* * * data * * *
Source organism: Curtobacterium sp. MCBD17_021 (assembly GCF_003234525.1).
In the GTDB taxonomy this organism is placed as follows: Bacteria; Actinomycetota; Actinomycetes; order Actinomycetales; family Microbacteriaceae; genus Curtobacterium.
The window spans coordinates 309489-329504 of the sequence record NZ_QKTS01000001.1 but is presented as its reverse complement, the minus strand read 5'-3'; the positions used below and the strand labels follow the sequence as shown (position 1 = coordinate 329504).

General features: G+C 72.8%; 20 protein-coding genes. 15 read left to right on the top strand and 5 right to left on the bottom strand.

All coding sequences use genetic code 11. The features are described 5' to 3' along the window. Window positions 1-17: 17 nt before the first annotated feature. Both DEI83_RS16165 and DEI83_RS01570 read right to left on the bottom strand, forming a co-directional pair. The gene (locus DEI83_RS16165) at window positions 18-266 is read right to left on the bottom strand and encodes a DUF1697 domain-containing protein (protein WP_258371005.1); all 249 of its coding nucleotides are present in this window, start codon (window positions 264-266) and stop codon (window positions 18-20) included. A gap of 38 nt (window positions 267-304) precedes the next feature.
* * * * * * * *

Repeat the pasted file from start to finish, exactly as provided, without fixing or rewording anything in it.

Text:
Source organism: Curtobacterium sp. MCBD17_021 (assembly GCF_003234525.1).
In the GTDB taxonomy this organism is placed as follows: Bacteria; Actinomycetota; Actinomycetes; order Actinomycetales; family Microbacteriaceae; genus Curtobacterium.
The window spans coordinates 309489-329504 of the sequence record NZ_QKTS01000001.1 but is presented as its reverse complement, the minus strand read 5'-3'; the positions used below and the strand labels follow the sequence as shown (position 1 = coordinate 329504).

General features: G+C 72.8%; 20 protein-coding genes. 15 read left to right on the top strand and 5 right to left on the bottom strand.

All coding sequences use genetic code 11. The features are described 5' to 3' along the window. Window positions 1-17: 17 nt before the first annotated feature. Both DEI83_RS16165 and DEI83_RS01570 read right to left on the bottom strand, forming a co-directional pair. The gene (locus DEI83_RS16165) at window positions 18-266 is read right to left on the bottom strand and encodes a DUF1697 domain-containing protein (protein WP_258371005.1); all 249 of its coding nucleotides are present in this window, start codon (window positions 264-266) and stop codon (window positions 18-20) included. A gap of 38 nt (window positions 267-304) precedes the next feature.